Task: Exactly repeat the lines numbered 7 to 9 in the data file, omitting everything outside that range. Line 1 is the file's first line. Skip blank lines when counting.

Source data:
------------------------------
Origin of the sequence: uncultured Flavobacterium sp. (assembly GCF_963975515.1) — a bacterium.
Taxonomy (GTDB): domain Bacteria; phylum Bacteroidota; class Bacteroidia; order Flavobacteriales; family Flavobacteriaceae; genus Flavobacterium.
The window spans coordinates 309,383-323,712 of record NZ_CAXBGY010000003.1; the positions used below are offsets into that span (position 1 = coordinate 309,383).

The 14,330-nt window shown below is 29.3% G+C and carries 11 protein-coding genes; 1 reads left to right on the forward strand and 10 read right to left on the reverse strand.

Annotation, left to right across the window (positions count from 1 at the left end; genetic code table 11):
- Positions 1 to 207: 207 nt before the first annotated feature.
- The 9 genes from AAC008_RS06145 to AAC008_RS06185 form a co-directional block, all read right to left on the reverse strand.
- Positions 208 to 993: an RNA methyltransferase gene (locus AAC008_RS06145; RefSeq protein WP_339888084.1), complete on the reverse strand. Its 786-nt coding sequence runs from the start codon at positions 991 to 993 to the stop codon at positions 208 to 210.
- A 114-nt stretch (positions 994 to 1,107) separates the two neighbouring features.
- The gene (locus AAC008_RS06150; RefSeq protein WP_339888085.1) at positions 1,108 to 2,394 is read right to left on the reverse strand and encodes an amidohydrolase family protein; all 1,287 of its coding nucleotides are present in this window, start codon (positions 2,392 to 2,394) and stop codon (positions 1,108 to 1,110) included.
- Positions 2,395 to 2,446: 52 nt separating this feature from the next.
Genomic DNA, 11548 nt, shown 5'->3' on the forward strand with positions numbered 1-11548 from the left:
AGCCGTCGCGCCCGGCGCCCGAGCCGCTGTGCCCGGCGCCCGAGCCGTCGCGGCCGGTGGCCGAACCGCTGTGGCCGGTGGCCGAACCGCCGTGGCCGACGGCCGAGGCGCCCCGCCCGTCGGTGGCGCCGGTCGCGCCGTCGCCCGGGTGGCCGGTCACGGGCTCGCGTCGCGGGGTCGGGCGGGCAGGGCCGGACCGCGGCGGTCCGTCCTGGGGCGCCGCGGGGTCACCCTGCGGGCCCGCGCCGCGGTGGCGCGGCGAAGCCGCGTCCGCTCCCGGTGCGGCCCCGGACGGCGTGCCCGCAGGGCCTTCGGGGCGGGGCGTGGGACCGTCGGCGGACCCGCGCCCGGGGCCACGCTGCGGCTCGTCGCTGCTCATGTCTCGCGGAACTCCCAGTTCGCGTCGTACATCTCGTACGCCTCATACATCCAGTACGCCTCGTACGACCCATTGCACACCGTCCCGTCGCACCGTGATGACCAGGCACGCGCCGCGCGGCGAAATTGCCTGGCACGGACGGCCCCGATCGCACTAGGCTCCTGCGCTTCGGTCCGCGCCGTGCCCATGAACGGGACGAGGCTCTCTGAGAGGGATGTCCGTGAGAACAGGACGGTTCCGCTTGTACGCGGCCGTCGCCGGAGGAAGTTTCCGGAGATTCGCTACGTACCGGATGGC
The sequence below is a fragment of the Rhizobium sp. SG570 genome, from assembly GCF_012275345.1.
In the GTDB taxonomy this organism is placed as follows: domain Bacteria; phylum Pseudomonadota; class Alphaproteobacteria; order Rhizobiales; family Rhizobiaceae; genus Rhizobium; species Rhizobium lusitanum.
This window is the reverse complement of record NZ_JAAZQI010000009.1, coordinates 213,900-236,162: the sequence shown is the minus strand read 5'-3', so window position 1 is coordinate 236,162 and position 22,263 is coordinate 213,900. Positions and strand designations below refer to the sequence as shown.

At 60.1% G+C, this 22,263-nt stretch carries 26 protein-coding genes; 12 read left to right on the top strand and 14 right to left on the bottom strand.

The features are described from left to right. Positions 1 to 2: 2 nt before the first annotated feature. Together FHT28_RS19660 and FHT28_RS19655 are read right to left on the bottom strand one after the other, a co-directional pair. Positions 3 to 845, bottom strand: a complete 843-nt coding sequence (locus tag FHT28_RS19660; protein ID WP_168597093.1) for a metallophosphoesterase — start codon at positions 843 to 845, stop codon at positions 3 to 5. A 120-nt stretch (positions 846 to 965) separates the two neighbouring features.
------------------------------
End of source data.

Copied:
- The 9 genes from AAC008_RS06145 to AAC008_RS06185 form a co-directional block, all read right to left on the reverse strand.
- Positions 208 to 993: an RNA methyltransferase gene (locus AAC008_RS06145; RefSeq protein WP_339888084.1), complete on the reverse strand. Its 786-nt coding sequence runs from the start codon at positions 991 to 993 to the stop codon at positions 208 to 210.
- A 114-nt stretch (positions 994 to 1,107) separates the two neighbouring features.